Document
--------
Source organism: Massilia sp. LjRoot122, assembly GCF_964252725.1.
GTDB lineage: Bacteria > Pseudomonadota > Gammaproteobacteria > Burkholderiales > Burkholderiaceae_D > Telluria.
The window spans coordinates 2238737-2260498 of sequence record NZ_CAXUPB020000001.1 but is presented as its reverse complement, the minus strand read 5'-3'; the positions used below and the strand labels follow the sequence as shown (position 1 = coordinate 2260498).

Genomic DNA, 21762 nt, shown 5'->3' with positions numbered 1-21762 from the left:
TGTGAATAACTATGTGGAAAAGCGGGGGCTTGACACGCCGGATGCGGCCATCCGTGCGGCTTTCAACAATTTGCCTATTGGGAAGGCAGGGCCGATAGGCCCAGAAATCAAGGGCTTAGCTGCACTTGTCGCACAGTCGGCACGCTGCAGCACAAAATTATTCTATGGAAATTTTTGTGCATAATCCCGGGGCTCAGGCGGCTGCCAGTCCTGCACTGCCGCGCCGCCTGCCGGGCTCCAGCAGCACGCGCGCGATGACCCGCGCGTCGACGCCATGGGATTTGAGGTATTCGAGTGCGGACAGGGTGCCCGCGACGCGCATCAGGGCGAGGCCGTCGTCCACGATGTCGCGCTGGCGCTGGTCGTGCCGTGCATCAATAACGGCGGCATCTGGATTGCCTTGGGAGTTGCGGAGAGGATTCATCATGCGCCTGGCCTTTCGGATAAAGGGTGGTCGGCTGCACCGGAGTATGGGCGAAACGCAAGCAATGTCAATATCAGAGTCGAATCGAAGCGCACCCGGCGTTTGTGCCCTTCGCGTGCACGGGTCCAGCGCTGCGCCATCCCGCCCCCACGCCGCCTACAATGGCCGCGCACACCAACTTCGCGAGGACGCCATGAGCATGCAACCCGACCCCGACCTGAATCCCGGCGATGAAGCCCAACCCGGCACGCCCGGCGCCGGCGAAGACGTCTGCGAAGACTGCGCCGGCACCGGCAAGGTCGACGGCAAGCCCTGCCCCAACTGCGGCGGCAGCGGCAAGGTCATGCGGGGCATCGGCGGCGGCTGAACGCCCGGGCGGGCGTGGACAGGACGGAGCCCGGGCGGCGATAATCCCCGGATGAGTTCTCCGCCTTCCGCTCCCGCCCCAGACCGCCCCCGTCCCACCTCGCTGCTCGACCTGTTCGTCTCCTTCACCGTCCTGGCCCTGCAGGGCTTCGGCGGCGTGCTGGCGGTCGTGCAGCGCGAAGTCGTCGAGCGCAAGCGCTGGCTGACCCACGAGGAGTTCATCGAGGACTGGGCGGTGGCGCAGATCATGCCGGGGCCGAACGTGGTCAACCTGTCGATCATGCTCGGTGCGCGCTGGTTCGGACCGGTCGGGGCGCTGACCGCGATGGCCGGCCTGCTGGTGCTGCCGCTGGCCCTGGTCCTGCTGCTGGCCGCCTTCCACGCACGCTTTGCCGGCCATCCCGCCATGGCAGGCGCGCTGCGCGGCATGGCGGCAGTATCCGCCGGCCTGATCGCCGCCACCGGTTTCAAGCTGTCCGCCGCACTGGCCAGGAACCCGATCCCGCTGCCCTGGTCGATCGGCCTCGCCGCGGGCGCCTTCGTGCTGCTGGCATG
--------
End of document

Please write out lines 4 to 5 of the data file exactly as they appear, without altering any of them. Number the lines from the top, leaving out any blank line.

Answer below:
Genomic DNA, 21762 nt, shown 5'->3' with positions numbered 1-21762 from the left:
TGTGAATAACTATGTGGAAAAGCGGGGGCTTGACACGCCGGATGCGGCCATCCGTGCGGCTTTCAACAATTTGCCTATTGGGAAGGCAGGGCCGATAGGCCCAGAAATCAAGGGCTTAGCTGCACTTGTCGCACAGTCGGCACGCTGCAGCACAAAATTATTCTATGGAAATTTTTGTGCATAATCCCGGGGCTCAGGCGGCTGCCAGTCCTGCACTGCCGCGCCGCCTGCCGGGCTCCAGCAGCACGCGCGCGATGACCCGCGCGTCGACGCCATGGGATTTGAGGTATTCGAGTGCGGACAGGGTGCCCGCGACGCGCATCAGGGCGAGGCCGTCGTCCACGATGTCGCGCTGGCGCTGGTCGTGCCGTGCATCAATAACGGCGGCATCTGGATTGCCTTGGGAGTTGCGGAGAGGATTCATCATGCGCCTGGCCTTTCGGATAAAGGGTGGTCGGCTGCACCGGAGTATGGGCGAAACGCAAGCAATGTCAATATCAGAGTCGAATCGAAGCGCACCCGGCGTTTGTGCCCTTCGCGTGCACGGGTCCAGCGCTGCGCCATCCCGCCCCCACGCCGCCTACAATGGCCGCGCACACCAACTTCGCGAGGACGCCATGAGCATGCAACCCGACCCCGACCTGAATCCCGGCGATGAAGCCCAACCCGGCACGCCCGGCGCCGGCGAAGACGTCTGCGAAGACTGCGCCGGCACCGGCAAGGTCGACGGCAAGCCCTGCCCCAACTGCGGCGGCAGCGGCAAGGTCATGCGGGGCATCGGCGGCGGCTGAACGCCCGGGCGGGCGTGGACAGGACGGAGCCCGGGCGGCGATAATCCCCGGATGAGTTCTCCGCCTTCCGCTCCCGCCCCAGACCGCCCCCGTCCCACCTCGCTGCTCGACCTGTTCGTCTCCTTCACCGTCCTGGCCCTGCAGGGCTTCGGCGGCGTGCTGGCGGTCGTGCAGCGCGAAGTCGTCGAGCGCAAGCGCTGGCTGACCCACGAGGAGTTCATCGAGGACTGGGCGGTGGCGCAGATCATGCCGGGGCCGAACGTGGTCAACCTGTCGATCATGCTCGGTGCGCGCTGGTTCGGACCGGTCGGGGCGCTGACCGCGATGGCCGGCCTGCTGGTGCTGCCGCTGGCCCTGGTCCTGCTGCTGGCCGCCTTCCACGCACGCTTTGCCGGCCATCCCGCCATGGCAGGCGCGCTGCGCGGCATGGCGGCAGTATCCGCCGGCCTGATCGCCGCCACCGGTTTCAAGCTGTCCGCCGCACTGGCCAGGAACCCGATCCCGCTGCCCTGGTCGATCGGCCTCGCCGCGGGCGCCTTCGTGCTGCTGGCATG